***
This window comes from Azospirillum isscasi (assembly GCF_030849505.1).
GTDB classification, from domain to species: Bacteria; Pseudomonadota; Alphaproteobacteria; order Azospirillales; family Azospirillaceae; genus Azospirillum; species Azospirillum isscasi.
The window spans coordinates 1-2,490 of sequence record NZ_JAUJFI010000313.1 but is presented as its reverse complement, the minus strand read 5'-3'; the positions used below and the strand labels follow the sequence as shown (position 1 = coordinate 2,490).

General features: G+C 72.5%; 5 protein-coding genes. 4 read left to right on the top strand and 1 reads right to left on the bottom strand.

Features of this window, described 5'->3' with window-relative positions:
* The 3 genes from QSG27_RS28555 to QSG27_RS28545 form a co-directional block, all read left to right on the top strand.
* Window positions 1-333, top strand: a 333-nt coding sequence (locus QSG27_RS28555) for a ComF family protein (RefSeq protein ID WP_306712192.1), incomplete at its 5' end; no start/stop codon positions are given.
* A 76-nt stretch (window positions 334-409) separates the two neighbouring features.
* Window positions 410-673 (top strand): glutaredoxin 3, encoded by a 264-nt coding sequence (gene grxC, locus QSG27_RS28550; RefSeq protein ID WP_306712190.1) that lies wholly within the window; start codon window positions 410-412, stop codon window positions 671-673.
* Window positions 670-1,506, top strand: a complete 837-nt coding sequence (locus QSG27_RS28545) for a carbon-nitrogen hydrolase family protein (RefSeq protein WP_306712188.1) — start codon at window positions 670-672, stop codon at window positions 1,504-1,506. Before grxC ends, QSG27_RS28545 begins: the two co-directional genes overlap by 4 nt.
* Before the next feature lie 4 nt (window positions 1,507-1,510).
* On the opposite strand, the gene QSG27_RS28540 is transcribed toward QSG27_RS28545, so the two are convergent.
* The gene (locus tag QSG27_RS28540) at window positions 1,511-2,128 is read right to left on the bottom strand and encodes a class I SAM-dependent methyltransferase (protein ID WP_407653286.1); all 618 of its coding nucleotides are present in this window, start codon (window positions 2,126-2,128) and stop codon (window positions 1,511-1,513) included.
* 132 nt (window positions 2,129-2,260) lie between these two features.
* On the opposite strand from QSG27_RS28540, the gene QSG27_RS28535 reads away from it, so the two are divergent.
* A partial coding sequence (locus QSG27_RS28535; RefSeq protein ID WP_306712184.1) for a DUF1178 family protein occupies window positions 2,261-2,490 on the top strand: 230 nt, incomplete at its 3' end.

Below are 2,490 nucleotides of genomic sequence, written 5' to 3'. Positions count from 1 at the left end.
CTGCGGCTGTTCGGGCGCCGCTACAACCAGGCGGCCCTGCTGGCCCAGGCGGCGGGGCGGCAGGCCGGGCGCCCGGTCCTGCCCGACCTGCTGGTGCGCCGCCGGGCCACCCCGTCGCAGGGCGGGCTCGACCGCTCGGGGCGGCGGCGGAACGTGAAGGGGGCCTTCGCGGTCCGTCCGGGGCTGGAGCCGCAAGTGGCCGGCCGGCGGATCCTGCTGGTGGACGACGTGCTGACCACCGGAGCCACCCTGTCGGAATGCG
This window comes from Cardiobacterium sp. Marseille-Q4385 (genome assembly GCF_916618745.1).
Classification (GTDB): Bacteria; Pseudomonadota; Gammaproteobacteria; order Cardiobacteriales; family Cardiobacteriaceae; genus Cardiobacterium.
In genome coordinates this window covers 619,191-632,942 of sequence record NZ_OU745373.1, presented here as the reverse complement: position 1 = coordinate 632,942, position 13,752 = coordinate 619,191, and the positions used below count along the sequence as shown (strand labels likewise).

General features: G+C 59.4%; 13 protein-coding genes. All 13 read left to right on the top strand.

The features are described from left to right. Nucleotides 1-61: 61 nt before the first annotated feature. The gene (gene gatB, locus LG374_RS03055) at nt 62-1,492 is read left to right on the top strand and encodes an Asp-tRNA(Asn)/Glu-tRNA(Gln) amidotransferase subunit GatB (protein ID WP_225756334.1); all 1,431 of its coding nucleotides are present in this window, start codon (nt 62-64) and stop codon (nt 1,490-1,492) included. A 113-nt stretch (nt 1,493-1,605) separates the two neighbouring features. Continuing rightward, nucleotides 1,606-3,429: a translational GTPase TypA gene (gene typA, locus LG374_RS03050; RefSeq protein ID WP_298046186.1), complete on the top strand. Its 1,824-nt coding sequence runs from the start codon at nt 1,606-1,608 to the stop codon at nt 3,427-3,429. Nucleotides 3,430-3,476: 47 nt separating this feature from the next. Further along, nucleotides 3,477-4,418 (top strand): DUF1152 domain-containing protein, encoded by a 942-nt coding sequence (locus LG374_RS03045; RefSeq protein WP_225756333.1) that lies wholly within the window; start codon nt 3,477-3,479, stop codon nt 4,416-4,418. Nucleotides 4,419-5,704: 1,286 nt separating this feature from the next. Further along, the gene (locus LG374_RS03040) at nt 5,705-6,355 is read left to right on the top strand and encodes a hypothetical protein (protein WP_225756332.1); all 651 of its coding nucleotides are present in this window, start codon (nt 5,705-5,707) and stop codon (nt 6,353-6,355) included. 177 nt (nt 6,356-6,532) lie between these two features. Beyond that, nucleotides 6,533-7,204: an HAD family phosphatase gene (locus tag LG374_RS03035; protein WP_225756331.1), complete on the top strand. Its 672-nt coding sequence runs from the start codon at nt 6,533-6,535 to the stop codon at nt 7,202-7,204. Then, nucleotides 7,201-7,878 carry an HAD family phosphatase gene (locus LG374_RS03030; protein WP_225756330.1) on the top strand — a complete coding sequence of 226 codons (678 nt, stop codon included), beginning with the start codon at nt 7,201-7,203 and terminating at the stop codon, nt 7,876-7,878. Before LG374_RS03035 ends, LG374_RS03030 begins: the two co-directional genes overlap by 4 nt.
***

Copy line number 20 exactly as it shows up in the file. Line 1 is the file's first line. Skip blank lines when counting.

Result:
Classification (GTDB): Bacteria; Pseudomonadota; Gammaproteobacteria; order Cardiobacteriales; family Cardiobacteriaceae; genus Cardiobacterium.